They beat us in courage and in intellect, because we have nothing but the common good to sharpen our faculties or goad our will; they have no less an alternative in view than to be uncontrolled masters of mankind or to be hurled from high—

    “To grinning scorn a sacrifice,
    And endless infamy!”

    They do not celebrate the triumphs of their enemies as their own: it is with them a more feeling disputation. They never give an inch of ground that they can keep; they keep all that they can get; they make no concessions that can redound to their own discredit; they assume all that makes for them; if they pause it is to gain time; if they offer terms it is to break them: they keep no faith with enemies: if you relax in your exertions, they persevere the more: if you make new efforts, they redouble theirs.

    While they give no quarter, you stand upon mere ceremony. While they are cutting your throat, or putting the gag in your mouth, you talk of nothing but liberality, freedom of inquiry, and douce humanité.

    Their object is to destroy you, your object is to spare them—to treat them according to your own fancied dignity. They have sense and spirit enough to take all advantages that will further their cause: you have pedantry and pusillanimity enough to undertake the defence of yours, in order to defeat it.

    It is the difference between the efficient and the inefficient; and this again resolves itself into the difference between a speculative proposition and a practical interest.

    Robin’s concise description of conservatism is the following: “…These ideas, which occupy the right side of the political spectrum, are forged in battle. They always have been, at least since they first emerged as formal ideologies during the French Revolution, battles between social groups, rather than nations, roughly speaking, between those with more power and those with less. To understand these ideas, we have to understand that story. For that is what conservatism is; a meditation on–and theoretical rendition of–the felt experience of having power, seeing it threatened, and trying to win it back.”

  55. I do not think the Brown’s relationships are typical of polygamists. Kody even admits to having to change his behaviour for the show. I believe though, he seems to be a genuine family man. I wonder how this decision will affect all of the children who are abused in polygamist relationships. Prosecution of these cases were difficult before. My heart breaks for these children. Linda L.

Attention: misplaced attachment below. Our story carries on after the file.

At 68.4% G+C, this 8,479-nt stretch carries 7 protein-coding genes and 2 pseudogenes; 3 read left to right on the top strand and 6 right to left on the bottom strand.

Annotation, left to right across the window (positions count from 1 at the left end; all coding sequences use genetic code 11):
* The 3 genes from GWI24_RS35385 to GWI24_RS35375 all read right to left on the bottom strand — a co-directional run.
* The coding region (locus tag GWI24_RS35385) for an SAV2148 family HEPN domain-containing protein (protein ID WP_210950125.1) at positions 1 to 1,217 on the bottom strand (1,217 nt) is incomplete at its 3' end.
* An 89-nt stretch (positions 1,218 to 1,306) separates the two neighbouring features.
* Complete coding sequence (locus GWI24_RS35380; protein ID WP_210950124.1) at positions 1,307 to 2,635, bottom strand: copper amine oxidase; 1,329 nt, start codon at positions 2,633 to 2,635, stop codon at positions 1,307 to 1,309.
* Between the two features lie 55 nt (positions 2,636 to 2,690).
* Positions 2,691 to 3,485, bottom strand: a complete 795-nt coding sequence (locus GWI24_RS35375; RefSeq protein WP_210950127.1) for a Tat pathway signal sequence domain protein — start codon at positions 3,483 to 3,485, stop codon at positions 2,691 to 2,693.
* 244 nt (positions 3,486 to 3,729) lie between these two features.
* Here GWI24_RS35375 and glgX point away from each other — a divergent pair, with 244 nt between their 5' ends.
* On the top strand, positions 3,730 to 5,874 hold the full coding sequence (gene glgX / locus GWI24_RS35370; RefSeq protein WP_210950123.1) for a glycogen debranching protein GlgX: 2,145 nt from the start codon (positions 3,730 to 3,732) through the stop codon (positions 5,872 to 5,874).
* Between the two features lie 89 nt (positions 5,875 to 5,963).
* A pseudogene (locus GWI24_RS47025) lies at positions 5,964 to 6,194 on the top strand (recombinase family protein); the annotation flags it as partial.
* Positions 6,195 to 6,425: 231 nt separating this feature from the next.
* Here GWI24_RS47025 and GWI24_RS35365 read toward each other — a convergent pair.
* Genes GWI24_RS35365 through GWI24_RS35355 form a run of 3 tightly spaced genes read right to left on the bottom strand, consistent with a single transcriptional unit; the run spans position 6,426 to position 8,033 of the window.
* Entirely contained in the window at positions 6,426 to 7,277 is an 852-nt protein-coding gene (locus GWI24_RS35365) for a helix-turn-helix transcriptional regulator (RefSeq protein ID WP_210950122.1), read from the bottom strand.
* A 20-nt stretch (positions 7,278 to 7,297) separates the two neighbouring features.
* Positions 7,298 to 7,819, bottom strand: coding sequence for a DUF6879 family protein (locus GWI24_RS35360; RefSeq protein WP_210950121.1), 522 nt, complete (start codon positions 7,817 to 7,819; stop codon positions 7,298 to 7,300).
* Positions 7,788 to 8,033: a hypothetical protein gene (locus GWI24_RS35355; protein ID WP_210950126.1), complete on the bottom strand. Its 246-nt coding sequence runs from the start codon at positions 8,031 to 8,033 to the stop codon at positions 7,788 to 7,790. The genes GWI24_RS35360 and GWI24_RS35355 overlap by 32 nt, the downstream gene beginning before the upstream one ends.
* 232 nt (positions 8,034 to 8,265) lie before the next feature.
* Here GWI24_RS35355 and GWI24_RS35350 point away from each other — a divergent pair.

56. thirdnews,
    I looked in the spam and trash filters as soon as your comment appeared at 5:19PM above. There was no comment of yours stuck in the filters at that time. That’s a fact.

  57. Otteray Scribe
    December 14, 2013 at 4:47 pm

    David, I took the trouble of pulling your comment out of the spam filter so everyone else could see just how freaking ignorant and insensitive you really are. Gaze in wonderment, folks.

    Is that the sort of civility Jonathan Turley expects from his guest bloggers?
    Seems to me the good Professor better take care of his own house before he dare expect others to comply.

  58. Frank Calzone,

    I don’t believe JT would have any trouble with OS’s comments.

    And the only reason I’ve not been posting about American hating Ghetto Trash like the Koch Brothers is I haven’t finished the maintenance on my daughters car yet.

    But here’s a taste about the Ghetto Trash some seem to wish to support as they are in a state of denial from reality, this piece is from Greg Palast:

    http://therealnews.com/t2/index.php?option=com_content&task=view&id=31&Itemid=74&jumival=9023

  59. @Otteray Scribe, I don’t dispute your search, nor that you never found my remark in spam, nor trash, but I’d have to be damn lucky to guess your #comment-722167 sequence.

    BTW, this would place me just before Oky1 1, December 14, 2013 at 1:24 am

  60. thirdnews,

    I suggest if wish you complain further that you file a ticket with WordPress here:

    wordpress.org/support/

    We can only retrieve what gets caught in the filters. If it doesn’t appear in the filters, we simply regard that comment as consumed by the WordPress Vortex of Doom ™ and invite the poster to try again.

  61. Oky1, Greg Palast used to be on my favorites bar but my visits fell off and eventually so did his shortcut. I just reinstalled his site though, thanks for that reminder.

  62. Gene,

    Netflix’s Lilyhammer is back. Season 2 starts as episode 9.

    Also, if you aren’t watching Amazon’s new series, Alpha House, you are missing some great political comedy.

  63. Elaine M:

    “Blouise,

    Foil? are you sure you typed the correct vowel diphthong in that word?”

    *********************

    Superb.

  64. lottakatz, et al;